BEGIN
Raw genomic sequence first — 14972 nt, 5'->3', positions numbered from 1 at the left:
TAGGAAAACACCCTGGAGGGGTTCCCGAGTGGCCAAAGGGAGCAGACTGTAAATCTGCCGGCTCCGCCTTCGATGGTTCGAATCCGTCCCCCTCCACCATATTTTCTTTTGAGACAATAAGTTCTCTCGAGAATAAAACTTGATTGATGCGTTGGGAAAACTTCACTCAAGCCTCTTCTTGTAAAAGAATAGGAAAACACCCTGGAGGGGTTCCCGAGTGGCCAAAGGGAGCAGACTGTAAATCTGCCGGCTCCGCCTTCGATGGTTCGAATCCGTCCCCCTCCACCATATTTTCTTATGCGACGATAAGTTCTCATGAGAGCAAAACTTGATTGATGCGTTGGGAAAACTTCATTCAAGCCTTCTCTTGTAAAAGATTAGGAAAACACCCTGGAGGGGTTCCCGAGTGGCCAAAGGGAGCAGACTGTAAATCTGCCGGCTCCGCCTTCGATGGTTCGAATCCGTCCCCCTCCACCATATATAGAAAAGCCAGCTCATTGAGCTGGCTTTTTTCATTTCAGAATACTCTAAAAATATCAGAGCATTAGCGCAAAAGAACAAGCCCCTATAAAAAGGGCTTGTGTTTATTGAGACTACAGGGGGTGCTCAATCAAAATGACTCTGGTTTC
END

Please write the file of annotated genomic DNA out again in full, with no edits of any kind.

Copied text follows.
Raw genomic sequence first — 14972 nt, 5'->3', positions numbered from 1 at the left:
TAGGAAAACACCCTGGAGGGGTTCCCGAGTGGCCAAAGGGAGCAGACTGTAAATCTGCCGGCTCCGCCTTCGATGGTTCGAATCCGTCCCCCTCCACCATATTTTCTTTTGAGACAATAAGTTCTCTCGAGAATAAAACTTGATTGATGCGTTGGGAAAACTTCACTCAAGCCTCTTCTTGTAAAAGAATAGGAAAACACCCTGGAGGGGTTCCCGAGTGGCCAAAGGGAGCAGACTGTAAATCTGCCGGCTCCGCCTTCGATGGTTCGAATCCGTCCCCCTCCACCATATTTTCTTATGCGACGATAAGTTCTCATGAGAGCAAAACTTGATTGATGCGTTGGGAAAACTTCATTCAAGCCTTCTCTTGTAAAAGATTAGGAAAACACCCTGGAGGGGTTCCCGAGTGGCCAAAGGGAGCAGACTGTAAATCTGCCGGCTCCGCCTTCGATGGTTCGAATCCGTCCCCCTCCACCATATATAGAAAAGCCAGCTCATTGAGCTGGCTTTTTTCATTTCAGAATACTCTAAAAATATCAGAGCATTAGCGCAAAAGAACAAGCCCCTATAAAAAGGGCTTGTGTTTATTGAGACTACAGGGGGTGCTCAATCAAAATGACTCTGGTTTC